In its nearly eight years of existence, All About Jazz has become the foremost chronicler of live jazz in New York City. Our monthly issues, like bibles in hotel rooms, have found a place in nearly every jazz venue in the city and concertgoers have looked to its pages to keep them abreast of new arrivals. At the dawn of a new decade, it seems fitting to take a look back at the venues we've covered in our first 92 editions and over the next three issues, look to the future of a scene that is as ephemeral as it is unparalleled. It took us nearly a decade to cover the venues that feature jazz throughout the city, certainly more than can be summed upmuch less revisitedin the space of an article, so after a profile of some of the venues that have disappeared in the last decade and a few that have disappeared only to reappear, this feature will continue in February with a look at the Manhattan scene; in March with a look at jazz' limited, but growing presence in Queens, Staten Island and the Bronx and finally with the ever-growing Brooklyn scene in April. One constant in a sea of change is the preeminence of The Village. The '00s saw the mass migration of artists from Manhattan to the outer boroughs, namely, Brooklyn. And while a close look at the venues this paper has covered charts that eastern course, it seems that the multitude of smaller, often musician-run spaces that dot Brooklyn's diverse neighborhoods have yet to steal the crown from the downtown clubs that draw the crowds and form a scene that has been a jazz Mecca for more than half a century.
"I believe in New York City, the old New York City," intoned Smalls co-owner Lee Kostrinsky while working the door on a recent night. "I am actively trying, with my partners Spike Wilner and Mitch Borden, to keep New York what it was, which is a place for jazz, a place for poetry." Kostrinsky acknowledges the Brooklyn exodus but sees chain drug stores and government intrusion as more of an existential threat. "I'm a little concerned about the corporate takeover, the banks and pharmacies and just the sterilization that's going on. For me, it's a political thing, but I don't wear it on my sleeve: it's just jazz."
Perhaps more than any other, the story of Smalls illustrates the turbulence of the last decade. 9/11 was a horrific milestone for every American and a common factor that emerged in interviews at venues throughout the city. For Smalls and many others, it marked the symbolic end of a freewheeling era, where young and old musicians came together to play until dawn and rents in Manhattan remained within reach. Closing in 2004 after a decade, the beloved club seemed another victim of gentrification before reopening in 2006 with the same ethos and a liquor license. "Things have changed," remarked Kostrinsky. "We have to close at 4am instead of 10, the space has changed a little bit, but the vibe is still the same."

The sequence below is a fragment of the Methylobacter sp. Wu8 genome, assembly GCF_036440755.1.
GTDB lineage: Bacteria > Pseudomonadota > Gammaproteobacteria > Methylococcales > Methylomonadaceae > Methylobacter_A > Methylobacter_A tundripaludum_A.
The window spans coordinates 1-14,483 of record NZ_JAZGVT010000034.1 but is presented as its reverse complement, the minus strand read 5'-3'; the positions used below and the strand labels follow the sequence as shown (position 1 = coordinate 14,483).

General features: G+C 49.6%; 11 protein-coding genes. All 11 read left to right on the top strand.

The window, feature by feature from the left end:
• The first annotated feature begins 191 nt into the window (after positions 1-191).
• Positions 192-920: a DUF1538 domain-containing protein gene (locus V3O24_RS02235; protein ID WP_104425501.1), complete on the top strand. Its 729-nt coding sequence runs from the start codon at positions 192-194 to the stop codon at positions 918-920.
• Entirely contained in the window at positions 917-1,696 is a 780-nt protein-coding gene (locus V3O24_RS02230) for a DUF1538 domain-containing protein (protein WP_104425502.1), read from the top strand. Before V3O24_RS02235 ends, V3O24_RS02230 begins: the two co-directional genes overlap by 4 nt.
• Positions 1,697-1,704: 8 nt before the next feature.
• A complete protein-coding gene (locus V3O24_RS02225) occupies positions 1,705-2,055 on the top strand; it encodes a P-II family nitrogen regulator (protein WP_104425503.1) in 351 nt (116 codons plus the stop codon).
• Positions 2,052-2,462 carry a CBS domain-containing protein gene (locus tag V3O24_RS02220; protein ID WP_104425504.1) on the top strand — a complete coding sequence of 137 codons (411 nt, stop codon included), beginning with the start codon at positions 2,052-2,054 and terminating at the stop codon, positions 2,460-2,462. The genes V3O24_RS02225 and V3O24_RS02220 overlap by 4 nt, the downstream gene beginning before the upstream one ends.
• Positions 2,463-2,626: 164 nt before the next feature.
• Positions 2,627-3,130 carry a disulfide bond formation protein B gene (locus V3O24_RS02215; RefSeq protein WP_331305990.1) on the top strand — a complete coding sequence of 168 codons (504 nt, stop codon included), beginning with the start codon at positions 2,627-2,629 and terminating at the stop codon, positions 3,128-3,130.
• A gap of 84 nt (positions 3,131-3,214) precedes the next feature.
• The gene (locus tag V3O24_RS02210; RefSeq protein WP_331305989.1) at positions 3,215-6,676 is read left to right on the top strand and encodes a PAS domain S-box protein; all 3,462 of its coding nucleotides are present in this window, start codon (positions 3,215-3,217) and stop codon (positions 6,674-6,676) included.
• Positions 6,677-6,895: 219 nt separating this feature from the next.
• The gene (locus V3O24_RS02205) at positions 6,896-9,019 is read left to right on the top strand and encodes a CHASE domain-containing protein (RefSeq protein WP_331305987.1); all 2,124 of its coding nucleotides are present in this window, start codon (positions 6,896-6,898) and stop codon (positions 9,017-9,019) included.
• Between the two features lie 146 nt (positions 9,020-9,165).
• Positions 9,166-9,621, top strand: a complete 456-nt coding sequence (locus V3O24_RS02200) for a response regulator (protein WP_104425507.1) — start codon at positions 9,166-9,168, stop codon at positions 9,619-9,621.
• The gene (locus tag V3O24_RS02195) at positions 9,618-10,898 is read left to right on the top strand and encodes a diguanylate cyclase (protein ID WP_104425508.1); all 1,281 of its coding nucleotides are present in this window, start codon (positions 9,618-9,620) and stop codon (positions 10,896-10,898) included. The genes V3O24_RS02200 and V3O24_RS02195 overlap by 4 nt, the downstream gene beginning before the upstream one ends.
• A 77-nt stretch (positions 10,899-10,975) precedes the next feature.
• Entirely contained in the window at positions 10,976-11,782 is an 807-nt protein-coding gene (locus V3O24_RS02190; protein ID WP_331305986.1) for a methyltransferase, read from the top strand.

Of the 92 venues covered, 9 have since closed permanently, among them the venerated Tonic, which went out in the spring of 2007 with a march on City Hall and the brief arrest of guitarist Marc Ribot who refused to leave as police officers served eviction papers. Another is CB's Lounge, which went down with the CBGB ship in October 2006 to make way for a John Varvatos store, a highly-publicized victim at the height of the Bowery's gentrification. Most venues, however, melt quietly into obscurity, among them Sweet Rhythm and Kavehaz in Manhattan, Up Over Jazz Cafe in Brooklyn and EZ' Woodshed in Harlem.
In Brooklyn, relatively lower rents and larger spaces have kicked off a renaissance that will be covered in the April issue, but have not added any sense of permanence. Trumpeter Ralph Alessi's Center for Improvised Music left its space in the Gowanus section of Brooklyn to hold workshops at Long Island University, while the musician-run Douglass Street Music Collective moved in to continue presenting creative music in the space.
Artist and producer Suzanne Fiol joined the emigration out of the East Village in the early '00s to establish her Issue Project Room in a converted silo on the banks of the Gowanus Canal. When I interviewed her in October 2007, Issue Project Room had just moved to its current home at The (OA) Can Factory building a few blocks from the silo after a rent dispute forced them to look for a new home. Fiol was happy with the new spaceespecially after an emotionally charged performance by saxophonist Matana Roberts in the acoustically rich roombut wary after a third move.